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Livy: The Early History of Rome, Books I-V (Penguin Classics) (Bks. 1-5) Paperback – June 25, 2002
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Text: English (translation)
Original Language: Latin
About the Author
Aubrey de Sélincourt (1896-1962) was educated at Rugby and University College, Oxford. A scholar and translator, he translated Livy’s The Early History of Rome (Books I—V) and The War with Hannibal (Books XXI—XXX), The Histories of Herodotus and The Campaigns of Alexander by Arrian, all for the Penguin Classics. A schoolmaster of genius for twenty-six years, he retired in 1947 to the Isle of Wight, where he lived until his death.
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The man who wrote this book, Titus Livius (Livy), lived from 59 B.C. to 17 A.D. He wrote 142 books on the history of Rome from 753 B.C. to 9 B.C. and only 35 books have survived. This book is about the first 5 books starting at the beginning when Rome was founded and ending after Romans take back their city and defeat the Gauls.
The book also works fine on my Kindlefire. There was a couple times when there were 2 pages of the same page or when 2 pages were the same, but when you keep on reading you notice they skipped a page. So you go back, and when you do, both pages are the same again. They are of a different page though, and you see it is the page you were missing (this only happened 2 times). But, besides that, it was pretty good. So I would totally recommend this book to anyone who wants to read about the history of Rome.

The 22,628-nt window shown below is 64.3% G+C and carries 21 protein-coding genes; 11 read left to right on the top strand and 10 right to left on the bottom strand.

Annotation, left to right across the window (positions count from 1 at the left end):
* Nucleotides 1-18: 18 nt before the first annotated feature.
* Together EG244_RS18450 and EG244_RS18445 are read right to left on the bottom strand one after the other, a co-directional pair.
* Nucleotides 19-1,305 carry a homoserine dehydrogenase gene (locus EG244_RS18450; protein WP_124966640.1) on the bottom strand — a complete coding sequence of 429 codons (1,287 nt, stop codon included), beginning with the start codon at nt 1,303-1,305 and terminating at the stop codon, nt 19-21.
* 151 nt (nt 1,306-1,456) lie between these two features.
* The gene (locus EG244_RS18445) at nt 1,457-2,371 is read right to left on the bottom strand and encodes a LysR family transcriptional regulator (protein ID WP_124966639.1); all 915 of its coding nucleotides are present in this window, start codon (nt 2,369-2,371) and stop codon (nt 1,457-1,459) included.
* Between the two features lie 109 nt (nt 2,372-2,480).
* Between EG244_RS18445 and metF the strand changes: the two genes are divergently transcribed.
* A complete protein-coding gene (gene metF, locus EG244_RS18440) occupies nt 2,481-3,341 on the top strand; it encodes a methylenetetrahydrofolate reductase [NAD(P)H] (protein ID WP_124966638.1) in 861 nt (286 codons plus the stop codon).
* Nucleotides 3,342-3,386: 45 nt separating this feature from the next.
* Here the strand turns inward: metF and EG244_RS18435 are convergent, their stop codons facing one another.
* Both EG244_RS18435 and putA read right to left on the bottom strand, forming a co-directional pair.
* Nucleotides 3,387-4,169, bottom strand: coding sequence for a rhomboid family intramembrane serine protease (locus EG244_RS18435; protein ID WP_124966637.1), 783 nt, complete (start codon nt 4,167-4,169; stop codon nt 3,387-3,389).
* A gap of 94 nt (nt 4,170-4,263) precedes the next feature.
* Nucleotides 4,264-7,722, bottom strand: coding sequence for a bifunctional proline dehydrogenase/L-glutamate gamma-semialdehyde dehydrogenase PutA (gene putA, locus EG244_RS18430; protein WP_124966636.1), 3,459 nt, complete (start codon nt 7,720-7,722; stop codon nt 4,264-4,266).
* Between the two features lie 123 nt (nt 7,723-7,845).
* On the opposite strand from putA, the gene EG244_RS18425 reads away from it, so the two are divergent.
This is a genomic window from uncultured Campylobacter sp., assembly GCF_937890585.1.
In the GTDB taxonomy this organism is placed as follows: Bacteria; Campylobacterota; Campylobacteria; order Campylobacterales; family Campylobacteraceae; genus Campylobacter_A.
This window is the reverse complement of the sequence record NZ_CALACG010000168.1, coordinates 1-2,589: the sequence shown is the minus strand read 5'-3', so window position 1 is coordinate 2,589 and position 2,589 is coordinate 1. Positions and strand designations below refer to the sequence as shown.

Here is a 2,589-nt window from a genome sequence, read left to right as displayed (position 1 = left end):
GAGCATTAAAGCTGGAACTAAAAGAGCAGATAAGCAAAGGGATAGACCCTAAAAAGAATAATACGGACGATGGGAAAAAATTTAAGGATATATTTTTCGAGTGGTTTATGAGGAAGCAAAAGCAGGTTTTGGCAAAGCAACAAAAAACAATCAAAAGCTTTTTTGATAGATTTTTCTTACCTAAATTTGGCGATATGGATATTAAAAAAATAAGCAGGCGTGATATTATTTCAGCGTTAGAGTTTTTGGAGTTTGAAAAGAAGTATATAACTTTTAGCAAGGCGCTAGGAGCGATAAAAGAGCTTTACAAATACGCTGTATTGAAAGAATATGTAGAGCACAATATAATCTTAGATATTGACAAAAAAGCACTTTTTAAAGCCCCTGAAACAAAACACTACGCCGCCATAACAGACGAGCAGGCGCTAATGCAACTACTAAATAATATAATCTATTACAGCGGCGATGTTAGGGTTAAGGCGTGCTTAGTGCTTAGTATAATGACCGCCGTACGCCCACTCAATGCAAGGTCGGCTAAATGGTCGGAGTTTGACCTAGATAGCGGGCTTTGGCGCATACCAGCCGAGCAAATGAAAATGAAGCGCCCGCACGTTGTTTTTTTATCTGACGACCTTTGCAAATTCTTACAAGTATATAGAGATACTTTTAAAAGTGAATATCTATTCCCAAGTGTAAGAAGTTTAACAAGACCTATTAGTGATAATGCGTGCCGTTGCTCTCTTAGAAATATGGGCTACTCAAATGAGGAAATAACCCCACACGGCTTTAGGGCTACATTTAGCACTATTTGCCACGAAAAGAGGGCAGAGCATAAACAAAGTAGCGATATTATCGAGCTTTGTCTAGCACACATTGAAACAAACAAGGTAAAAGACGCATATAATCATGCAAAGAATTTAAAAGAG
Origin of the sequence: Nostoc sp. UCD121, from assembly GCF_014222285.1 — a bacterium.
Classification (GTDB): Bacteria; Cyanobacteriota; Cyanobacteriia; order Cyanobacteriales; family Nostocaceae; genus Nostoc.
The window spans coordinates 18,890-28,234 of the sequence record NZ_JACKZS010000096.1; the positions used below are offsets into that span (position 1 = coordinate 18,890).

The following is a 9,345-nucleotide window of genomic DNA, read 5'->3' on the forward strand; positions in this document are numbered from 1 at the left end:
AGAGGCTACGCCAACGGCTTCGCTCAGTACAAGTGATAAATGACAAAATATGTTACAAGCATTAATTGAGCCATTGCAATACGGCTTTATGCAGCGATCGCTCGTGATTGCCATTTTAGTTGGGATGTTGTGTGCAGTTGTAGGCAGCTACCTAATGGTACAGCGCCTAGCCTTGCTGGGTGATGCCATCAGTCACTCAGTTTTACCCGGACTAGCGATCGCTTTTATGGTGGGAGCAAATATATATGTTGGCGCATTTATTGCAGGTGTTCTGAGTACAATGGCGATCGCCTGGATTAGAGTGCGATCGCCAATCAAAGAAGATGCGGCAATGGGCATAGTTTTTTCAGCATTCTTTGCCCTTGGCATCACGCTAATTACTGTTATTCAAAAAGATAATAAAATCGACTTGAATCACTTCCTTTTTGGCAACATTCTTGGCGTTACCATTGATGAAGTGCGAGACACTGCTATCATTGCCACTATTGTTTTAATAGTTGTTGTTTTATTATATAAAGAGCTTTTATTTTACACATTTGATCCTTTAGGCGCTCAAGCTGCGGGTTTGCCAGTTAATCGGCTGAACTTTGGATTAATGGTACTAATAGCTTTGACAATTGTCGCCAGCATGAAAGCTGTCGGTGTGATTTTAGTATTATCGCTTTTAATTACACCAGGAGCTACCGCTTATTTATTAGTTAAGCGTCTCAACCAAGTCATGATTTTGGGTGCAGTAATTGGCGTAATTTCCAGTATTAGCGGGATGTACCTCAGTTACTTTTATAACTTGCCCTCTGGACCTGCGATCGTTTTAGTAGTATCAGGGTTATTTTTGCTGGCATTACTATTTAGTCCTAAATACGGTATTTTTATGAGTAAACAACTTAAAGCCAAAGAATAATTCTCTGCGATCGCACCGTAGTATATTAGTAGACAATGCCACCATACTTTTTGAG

Livy's work is quite significant though probably of limited historical value (as the introduction discusses). On the other hand, some philologists have found Livy's work (including Dumezil) to contain patters common to other Indo-European societies and hence probably based on earlier oral and epic traditions which do not come down to us from other sources. For comparative Indo-European studies, as well as studies into early Rome, this work is indispensable.
The translation is quite accessible. Highly recommended.
another writer who can really give you a feel for the archaic period, eg., Romulus, Decius Mus, Marcus Manlius, Scipio
etc. who have really exciting stories not really duplicated anywhere else. His writing and this translation is brilliant.